It is a couple months into the new year, and while I’m a big believer in reflecting on our choices and actions and how they panned out for us, I’m also a big believer in wiping the slate clean and allowing everyone to start fresh. With that mindset, I’ve put together a list of resolutions for parents. Yes, you should think about what worked in the last year and what failed, but then move further into 2020 with a commitment to better parenting. I can’t make any promises, but I’m fairly certain that employing at least some of these practices will lead to a more peaceful home and a closer family.
1. Make sure you save time for yourself. There’s a reason this is my number one item on the list. I’m going to give it to you straight: You can’t be a good parent – no matter how hard you try – if you don’t take care of yourself and attend to your own happiness first. Selfish? Not even a little bit. Strong parents make for strong kids. So pursue a hobby, take time as a couple, and spend an evening with your friends. You will come home relaxed and rejuvenated while fostering happiness within yourself.
2. Decide as a family that you will all spend less time in front of a screen. My family has taken several cruises where we all agreed to put away our phones for an entire week. Here’s what we got instead: eye contact, uninterrupted conversations, random musings that come when you’re lying in the sun just thinking, and way more memories than selfies. If you want to communicate with your kids, put down the electronics and start talking. And insist that they do the same, no matter how much they grumble. Kids need parameters in all areas, including technology.
3. Commit to speaking more kindly to one another. While everyone gets angry, it shouldn’t be acceptable for members of a family to scream at each other on a regular basis, call each other names, say hurtful phrases like “I hate you!” or use profanity towards one another. Family members who respect each other live much more peacefully together. If you wouldn’t talk to your friends a certain way, you shouldn’t talk to your family members that way. So pause, take a breath, and think before you speak.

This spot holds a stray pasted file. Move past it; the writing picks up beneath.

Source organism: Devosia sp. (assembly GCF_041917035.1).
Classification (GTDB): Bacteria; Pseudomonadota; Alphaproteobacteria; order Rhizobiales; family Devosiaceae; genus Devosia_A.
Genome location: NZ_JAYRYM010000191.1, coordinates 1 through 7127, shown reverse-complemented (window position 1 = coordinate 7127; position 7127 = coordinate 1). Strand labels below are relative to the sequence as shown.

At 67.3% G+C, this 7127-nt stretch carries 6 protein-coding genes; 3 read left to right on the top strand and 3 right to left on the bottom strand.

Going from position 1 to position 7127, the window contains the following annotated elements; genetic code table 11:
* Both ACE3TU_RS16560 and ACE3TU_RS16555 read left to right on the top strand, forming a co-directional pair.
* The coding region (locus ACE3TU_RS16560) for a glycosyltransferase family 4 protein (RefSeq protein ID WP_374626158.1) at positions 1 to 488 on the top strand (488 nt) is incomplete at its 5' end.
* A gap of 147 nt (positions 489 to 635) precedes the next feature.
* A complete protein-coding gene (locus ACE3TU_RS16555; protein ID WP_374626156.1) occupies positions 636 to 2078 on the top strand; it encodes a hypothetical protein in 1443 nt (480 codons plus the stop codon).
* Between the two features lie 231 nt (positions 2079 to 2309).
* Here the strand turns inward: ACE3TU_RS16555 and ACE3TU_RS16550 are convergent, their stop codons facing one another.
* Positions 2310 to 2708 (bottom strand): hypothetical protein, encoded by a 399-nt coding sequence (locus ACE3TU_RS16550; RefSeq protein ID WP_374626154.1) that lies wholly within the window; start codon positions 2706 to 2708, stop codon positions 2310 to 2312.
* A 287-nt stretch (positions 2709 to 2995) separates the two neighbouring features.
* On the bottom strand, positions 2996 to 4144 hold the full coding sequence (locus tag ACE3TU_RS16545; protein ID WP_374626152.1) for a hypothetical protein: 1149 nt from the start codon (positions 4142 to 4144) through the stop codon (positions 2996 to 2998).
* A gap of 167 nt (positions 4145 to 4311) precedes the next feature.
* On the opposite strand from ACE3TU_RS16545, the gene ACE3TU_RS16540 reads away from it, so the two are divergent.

4. Reserve dinner time as sacred family time. Sit down each night together and share stories of your day. Pray together at the dinner table and thank God for that day’s blessings. This will open up conversation and establish positive attitudes as you spend some time together reflecting on the day. Share the dinner chores as a family so that everyone has a role in preparation or clean up. It may sound all Ozzie & Harriet, but families are closer when they covet each other’s presence.
5. Laugh more, reduce stress, and increase joy. All relationships, whether friends, spouses, or parents and children, need fun and enjoyment to thrive. There may be plenty of pain in this world, but there’s also a great deal of humor to be found in day-to-day circumstances. Help your kids discover the inner joy that will sustain them through tough times by teaching them to find humor in their everyday lives. Plan fun activities that build memories they will cherish – family games and traditions, pizza night, bedtime rituals – anything that will bring fun and laughter to your home. And just as importantly, quit stressing. Show your kids that gratitude and acceptance are two of the most freeing attitudes they can embody.